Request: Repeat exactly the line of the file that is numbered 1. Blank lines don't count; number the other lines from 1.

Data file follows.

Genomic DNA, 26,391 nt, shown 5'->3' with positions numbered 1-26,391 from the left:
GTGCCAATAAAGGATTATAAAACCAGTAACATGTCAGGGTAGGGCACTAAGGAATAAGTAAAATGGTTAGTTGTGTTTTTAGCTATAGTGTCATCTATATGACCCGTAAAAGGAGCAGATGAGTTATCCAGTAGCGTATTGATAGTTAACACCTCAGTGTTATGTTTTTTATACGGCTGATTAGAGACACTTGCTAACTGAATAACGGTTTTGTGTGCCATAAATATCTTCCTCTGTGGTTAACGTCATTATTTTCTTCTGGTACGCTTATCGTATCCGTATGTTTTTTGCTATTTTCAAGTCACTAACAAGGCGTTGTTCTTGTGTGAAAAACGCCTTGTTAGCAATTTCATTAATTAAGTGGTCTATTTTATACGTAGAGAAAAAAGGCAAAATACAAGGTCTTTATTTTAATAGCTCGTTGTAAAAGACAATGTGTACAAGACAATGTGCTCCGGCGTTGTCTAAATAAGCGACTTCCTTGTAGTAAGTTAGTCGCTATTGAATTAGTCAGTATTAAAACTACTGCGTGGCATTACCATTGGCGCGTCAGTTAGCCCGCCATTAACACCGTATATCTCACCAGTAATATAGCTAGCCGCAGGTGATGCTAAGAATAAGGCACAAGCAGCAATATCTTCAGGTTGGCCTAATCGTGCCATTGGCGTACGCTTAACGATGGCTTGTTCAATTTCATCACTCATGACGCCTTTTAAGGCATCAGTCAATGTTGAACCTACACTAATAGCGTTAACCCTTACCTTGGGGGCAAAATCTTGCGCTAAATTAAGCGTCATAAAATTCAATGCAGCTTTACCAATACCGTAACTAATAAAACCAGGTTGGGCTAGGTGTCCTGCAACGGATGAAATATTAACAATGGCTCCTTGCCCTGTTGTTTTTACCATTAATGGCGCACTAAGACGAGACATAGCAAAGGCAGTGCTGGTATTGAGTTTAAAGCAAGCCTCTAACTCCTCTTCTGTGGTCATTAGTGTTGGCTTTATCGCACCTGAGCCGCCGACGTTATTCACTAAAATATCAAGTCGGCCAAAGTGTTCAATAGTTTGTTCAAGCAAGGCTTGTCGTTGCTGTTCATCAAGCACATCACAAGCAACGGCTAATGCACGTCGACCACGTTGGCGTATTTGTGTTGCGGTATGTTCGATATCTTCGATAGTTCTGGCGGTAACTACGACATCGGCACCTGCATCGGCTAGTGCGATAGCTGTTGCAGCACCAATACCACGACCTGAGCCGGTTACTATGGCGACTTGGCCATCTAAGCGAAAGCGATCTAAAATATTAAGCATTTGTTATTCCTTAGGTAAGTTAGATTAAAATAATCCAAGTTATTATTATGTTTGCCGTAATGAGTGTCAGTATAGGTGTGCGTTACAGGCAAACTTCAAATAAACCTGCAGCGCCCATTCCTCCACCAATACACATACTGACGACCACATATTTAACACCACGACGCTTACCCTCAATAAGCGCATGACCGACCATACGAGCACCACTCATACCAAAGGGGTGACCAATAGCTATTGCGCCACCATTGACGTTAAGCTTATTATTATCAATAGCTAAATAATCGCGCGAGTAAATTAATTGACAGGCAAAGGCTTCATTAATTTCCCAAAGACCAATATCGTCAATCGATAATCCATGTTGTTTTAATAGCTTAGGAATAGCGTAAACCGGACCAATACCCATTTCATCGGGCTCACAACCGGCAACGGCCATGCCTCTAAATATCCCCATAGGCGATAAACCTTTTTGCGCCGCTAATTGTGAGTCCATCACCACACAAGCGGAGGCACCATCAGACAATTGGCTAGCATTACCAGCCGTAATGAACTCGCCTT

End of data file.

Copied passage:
Genomic DNA, 26,391 nt, shown 5'->3' with positions numbered 1-26,391 from the left: